If you have a crafty landlord that knows how to avoid being served like mine, you may have to pay to have a “special deputy” serve them. You have to go back to the court to file for a “special deputy”, which has to be approved by a judge. This process could take a couple of days or weeks. Mine was approved and I paid a $20 fee. 

I chose a close friend that I was confident could find a way to serve my landlord. After successfully serving my landlord, my “special deputy” had to get a copy signed and notarized. They returned the copy to me and then I took it to the court house.

Serve your landlord…AGAIN

I gave the court the signed papers showing my landlord had been served. They gave me my official court date where I would present my case to the judge. They then informed me that I would have to serve my landlord again to inform them of the court date. I reached out to my “special deputy” again and the same process took place. My landlord was served, the copy was notarized, I turned that copy into the court.

Prepare your case against your landlord

I chose to represent myself in my court case. You can hire a lawyer if you want to, but regardless you need to spend time preparing for your court date. Put all of your documentation together for the court date. This should include pictures, videos, the lease agreement, and any other information you have. The more information you have the better. It is much better to over prepare and not need information than to under prepare and not have information. It could be the difference in winning and losing your case.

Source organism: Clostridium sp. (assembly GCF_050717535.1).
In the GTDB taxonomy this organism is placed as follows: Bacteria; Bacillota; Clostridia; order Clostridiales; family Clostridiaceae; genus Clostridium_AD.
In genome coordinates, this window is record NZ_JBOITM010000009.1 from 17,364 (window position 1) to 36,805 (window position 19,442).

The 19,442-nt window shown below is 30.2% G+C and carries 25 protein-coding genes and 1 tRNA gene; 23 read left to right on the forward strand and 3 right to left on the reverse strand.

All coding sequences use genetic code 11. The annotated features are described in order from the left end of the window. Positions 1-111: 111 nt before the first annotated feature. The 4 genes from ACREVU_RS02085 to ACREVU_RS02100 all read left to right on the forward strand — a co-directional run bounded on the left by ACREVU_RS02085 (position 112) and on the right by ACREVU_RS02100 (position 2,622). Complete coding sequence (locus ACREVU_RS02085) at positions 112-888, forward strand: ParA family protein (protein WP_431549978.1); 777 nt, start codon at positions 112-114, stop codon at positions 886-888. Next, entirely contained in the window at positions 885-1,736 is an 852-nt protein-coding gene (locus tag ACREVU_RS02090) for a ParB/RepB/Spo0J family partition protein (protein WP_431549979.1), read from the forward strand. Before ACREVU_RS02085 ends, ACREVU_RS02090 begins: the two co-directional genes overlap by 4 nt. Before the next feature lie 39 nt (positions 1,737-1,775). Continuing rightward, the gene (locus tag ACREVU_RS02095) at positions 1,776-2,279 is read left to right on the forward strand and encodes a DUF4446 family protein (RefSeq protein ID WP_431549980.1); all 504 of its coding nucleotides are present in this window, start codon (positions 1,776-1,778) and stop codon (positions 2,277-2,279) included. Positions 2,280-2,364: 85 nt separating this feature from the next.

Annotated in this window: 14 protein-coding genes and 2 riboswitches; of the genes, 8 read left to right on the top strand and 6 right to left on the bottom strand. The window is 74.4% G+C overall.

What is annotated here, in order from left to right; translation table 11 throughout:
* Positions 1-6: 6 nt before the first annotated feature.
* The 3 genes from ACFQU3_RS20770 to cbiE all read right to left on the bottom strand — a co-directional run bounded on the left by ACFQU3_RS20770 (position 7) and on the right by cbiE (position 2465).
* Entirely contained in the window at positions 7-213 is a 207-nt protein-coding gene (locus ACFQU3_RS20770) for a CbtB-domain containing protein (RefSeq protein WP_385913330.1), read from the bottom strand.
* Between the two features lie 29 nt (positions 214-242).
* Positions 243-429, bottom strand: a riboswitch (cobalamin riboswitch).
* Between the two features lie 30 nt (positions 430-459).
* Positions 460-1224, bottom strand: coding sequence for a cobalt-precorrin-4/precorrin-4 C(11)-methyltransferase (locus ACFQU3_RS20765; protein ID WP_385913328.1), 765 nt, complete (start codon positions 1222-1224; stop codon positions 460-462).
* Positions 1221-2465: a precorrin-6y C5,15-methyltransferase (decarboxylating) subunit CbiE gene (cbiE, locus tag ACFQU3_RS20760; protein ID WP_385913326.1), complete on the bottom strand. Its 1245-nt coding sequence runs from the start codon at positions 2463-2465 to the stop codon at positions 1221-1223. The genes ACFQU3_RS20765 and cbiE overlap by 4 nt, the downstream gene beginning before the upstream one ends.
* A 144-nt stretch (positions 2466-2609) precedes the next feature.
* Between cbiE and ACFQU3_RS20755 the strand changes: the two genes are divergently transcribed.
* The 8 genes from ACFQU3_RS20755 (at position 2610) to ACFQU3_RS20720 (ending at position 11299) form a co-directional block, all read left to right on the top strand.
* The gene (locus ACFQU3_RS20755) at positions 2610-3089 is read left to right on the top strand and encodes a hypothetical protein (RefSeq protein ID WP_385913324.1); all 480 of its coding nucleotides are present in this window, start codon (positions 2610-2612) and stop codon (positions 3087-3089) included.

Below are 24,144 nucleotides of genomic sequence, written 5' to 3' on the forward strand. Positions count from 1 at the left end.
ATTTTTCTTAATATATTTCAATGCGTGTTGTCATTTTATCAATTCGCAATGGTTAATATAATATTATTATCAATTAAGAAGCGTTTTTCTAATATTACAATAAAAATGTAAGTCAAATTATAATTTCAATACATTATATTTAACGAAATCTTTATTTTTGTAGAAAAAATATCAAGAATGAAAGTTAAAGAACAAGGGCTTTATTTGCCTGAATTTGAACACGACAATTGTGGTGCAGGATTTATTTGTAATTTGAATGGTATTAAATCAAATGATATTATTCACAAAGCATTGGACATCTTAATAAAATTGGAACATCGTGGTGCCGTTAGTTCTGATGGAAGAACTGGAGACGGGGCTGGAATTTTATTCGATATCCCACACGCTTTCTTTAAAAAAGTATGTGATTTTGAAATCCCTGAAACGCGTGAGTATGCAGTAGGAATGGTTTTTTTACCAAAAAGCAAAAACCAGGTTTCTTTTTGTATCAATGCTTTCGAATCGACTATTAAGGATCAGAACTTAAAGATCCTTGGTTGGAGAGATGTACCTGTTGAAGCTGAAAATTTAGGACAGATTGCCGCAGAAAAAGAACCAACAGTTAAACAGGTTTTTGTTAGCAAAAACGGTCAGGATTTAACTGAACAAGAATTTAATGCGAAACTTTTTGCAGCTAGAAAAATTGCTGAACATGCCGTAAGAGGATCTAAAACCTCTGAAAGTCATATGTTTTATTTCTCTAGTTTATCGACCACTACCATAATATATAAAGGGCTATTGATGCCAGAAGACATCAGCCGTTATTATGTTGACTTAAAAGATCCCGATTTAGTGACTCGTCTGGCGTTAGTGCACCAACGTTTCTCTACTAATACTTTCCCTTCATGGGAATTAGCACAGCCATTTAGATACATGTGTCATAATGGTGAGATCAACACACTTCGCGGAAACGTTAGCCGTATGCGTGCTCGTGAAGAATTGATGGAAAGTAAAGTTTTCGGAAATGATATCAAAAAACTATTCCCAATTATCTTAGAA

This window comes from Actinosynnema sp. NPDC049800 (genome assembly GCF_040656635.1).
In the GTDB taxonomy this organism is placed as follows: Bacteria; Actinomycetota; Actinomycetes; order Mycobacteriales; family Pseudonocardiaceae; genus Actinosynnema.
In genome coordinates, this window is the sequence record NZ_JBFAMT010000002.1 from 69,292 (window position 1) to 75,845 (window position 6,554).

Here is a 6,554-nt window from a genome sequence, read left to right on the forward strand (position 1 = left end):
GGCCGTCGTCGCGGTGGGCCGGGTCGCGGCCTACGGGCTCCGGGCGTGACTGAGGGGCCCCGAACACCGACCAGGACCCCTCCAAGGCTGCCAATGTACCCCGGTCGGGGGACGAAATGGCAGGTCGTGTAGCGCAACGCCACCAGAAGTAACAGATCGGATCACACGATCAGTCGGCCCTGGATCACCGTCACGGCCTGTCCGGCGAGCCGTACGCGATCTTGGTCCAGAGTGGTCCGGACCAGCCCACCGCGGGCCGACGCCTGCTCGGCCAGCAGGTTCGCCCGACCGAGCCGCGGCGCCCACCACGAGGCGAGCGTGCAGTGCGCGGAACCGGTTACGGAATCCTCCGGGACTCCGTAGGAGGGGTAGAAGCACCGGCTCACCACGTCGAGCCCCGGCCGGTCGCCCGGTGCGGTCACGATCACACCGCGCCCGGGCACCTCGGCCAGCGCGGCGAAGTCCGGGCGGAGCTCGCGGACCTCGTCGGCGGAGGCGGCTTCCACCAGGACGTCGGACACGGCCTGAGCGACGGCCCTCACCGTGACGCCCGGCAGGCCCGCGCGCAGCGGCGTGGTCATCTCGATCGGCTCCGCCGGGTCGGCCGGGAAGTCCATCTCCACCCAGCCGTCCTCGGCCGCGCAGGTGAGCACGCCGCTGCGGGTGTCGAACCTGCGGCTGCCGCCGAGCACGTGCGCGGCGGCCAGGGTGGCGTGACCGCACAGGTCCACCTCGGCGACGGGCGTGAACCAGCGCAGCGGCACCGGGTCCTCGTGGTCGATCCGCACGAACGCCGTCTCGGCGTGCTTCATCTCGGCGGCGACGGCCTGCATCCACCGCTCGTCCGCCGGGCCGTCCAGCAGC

Show up to court

You should plan to get to court 15-30 minutes early. Parking near a courthouse is usually challenging to find a spot, so get there early so you don’t stress over parking. To my surprise, when I showed up to court I was not the only case being heard that day. You may be one of several cases heard that day. You could be first case to be heard or the last. That being said, I would prepare to be in court for 1-3 hours that day just to be safe.

Presenting your case

A few tips for when you presenting to the judge:

1) Wear professional attire

It’s amazing to see how much your attire can impact your presentation. Dressing professionally gives the impression that you are taking your case seriously. It makes you look more confident and trustworthy as well. Every case I witnessed that day where one party was dressed professionally and the other was not, the professionally dressed won. (These are just my opinions and some observations I made that day.)

2) Remain as calm as possible

Tensions may run high in court and some people crack under the pressure and it causes them to be impolite to the judge or disrespectful in tone when responding to the judges questions. I noticed through the cases I listened to that usually the more calm and polite side won and had favorable rulings.

3) In your opening statement make sure you state everything you suing for

If you want your security deposit plus court fees, it needs to be stated. I made the mistake in the whirlwind of emotion, nervousness, and excitement of my first case to not state that I wanted the court fees covered as well. Not making that simple statement almost cost me an additional $200 in reparations.

Winning your case

After you present your case, the judge will either give an immediate verdict or will send their verdict in the mail. The judge in my case decided to send the verdict in the mail. This was to allow the landlord to send in additional information to support their claim.

Weeks later, I received my verdict… I won my case!

Money was not the goal for me. It was the principal behind everything. Landlords should be held responsible for just doing the right thing. If you have read this entire article and are personally dealing with this or know someone dealing with this, I hope you have the information you need to get the justice you deserve!